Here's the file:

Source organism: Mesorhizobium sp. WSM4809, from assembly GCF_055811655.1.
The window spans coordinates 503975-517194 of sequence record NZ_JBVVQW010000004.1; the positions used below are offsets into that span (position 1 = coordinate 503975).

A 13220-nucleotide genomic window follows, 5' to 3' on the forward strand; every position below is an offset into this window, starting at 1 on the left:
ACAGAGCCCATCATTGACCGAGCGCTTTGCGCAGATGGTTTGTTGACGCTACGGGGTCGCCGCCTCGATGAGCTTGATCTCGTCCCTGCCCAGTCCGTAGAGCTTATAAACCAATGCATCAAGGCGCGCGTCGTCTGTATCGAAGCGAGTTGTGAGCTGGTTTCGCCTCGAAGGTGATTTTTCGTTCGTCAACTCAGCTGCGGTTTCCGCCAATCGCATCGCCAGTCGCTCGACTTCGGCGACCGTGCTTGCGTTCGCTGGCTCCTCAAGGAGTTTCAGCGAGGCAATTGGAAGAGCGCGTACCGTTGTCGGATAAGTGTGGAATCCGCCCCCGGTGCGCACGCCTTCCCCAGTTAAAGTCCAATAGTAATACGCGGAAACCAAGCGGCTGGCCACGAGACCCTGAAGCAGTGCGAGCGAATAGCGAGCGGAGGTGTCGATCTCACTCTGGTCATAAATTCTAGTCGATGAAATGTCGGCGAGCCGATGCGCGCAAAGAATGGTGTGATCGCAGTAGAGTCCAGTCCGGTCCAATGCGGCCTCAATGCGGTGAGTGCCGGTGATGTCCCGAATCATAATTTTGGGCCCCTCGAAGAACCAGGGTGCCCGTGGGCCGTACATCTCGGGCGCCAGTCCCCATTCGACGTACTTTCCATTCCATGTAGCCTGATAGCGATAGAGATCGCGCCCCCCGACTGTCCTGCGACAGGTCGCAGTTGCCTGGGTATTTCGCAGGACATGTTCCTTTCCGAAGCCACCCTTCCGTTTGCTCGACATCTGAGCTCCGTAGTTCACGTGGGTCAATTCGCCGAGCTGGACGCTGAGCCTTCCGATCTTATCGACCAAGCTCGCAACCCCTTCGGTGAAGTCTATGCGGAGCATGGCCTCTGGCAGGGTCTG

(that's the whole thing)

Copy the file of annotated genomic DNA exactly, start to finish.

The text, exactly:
Source organism: Mesorhizobium sp. WSM4809, from assembly GCF_055811655.1.
The window spans coordinates 503975-517194 of sequence record NZ_JBVVQW010000004.1; the positions used below are offsets into that span (position 1 = coordinate 503975).

A 13220-nucleotide genomic window follows, 5' to 3' on the forward strand; every position below is an offset into this window, starting at 1 on the left:
ACAGAGCCCATCATTGACCGAGCGCTTTGCGCAGATGGTTTGTTGACGCTACGGGGTCGCCGCCTCGATGAGCTTGATCTCGTCCCTGCCCAGTCCGTAGAGCTTATAAACCAATGCATCAAGGCGCGCGTCGTCTGTATCGAAGCGAGTTGTGAGCTGGTTTCGCCTCGAAGGTGATTTTTCGTTCGTCAACTCAGCTGCGGTTTCCGCCAATCGCATCGCCAGTCGCTCGACTTCGGCGACCGTGCTTGCGTTCGCTGGCTCCTCAAGGAGTTTCAGCGAGGCAATTGGAAGAGCGCGTACCGTTGTCGGATAAGTGTGGAATCCGCCCCCGGTGCGCACGCCTTCCCCAGTTAAAGTCCAATAGTAATACGCGGAAACCAAGCGGCTGGCCACGAGACCCTGAAGCAGTGCGAGCGAATAGCGAGCGGAGGTGTCGATCTCACTCTGGTCATAAATTCTAGTCGATGAAATGTCGGCGAGCCGATGCGCGCAAAGAATGGTGTGATCGCAGTAGAGTCCAGTCCGGTCCAATGCGGCCTCAATGCGGTGAGTGCCGGTGATGTCCCGAATCATAATTTTGGGCCCCTCGAAGAACCAGGGTGCCCGTGGGCCGTACATCTCGGGCGCCAGTCCCCATTCGACGTACTTTCCATTCCATGTAGCCTGATAGCGATAGAGATCGCGCCCCCCGACTGTCCTGCGACAGGTCGCAGTTGCCTGGGTATTTCGCAGGACATGTTCCTTTCCGAAGCCACCCTTCCGTTTGCTCGACATCTGAGCTCCGTAGTTCACGTGGGTCAATTCGCCGAGCTGGACGCTGAGCCTTCCGATCTTATCGACCAAGCTCGCAACCCCTTCGGTGAAGTCTATGCGGAGCATGGCCTCTGGCAGGGTCTG